It relates to a very popular word these days:
Think about how poor classifiers might hurt an ensemble that "votes" on the class to predict. They could add noise, sure, but as long as there are enough good classifiers to cast their votes in the right direction, the addition of the poor classifiers is unlikely to do much harm.
Unless, of course, the poor classifiers "team up." There's already too much personification already in this answer, so the point is that highly correlated poor classifiers could overturn the collective answer of the better ones.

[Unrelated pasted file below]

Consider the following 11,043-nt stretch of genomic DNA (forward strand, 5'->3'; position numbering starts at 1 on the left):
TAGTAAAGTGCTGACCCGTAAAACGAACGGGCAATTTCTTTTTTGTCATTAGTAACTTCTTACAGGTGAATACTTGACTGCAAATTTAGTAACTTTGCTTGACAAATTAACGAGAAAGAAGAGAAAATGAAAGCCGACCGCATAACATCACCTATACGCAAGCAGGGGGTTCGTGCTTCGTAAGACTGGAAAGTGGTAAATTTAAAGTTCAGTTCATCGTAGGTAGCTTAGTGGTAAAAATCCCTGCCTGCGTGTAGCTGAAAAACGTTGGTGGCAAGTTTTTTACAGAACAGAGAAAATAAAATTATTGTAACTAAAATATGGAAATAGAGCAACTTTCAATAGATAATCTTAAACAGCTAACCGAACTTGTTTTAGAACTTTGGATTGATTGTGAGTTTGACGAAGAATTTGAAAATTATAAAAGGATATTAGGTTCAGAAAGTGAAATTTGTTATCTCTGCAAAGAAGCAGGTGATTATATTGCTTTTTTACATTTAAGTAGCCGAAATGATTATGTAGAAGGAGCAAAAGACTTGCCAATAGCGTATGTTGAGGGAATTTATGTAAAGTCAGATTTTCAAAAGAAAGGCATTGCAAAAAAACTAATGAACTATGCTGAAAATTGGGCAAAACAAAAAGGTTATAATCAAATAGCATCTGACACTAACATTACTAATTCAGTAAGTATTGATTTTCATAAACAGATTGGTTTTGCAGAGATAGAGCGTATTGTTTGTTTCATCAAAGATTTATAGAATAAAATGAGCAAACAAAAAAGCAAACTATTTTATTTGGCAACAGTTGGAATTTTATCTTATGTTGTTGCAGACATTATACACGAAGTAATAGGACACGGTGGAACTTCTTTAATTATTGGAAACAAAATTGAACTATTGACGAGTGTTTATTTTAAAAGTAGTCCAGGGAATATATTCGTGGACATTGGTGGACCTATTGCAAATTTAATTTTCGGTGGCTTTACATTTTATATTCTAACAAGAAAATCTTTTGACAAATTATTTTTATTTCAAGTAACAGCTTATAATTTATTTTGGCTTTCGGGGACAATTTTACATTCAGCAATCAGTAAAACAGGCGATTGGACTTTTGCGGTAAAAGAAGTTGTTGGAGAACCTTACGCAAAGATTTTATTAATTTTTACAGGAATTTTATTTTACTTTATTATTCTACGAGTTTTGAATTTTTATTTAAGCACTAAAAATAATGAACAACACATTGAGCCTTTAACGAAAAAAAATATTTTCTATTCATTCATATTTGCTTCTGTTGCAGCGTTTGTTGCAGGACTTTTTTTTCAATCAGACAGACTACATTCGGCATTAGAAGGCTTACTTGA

Also, positively correlated data leads to less precise estimates in general, because there is less information than your sample size would suggest. For arithmetic means, you can see this in the variance formula for sums of correlated random variables.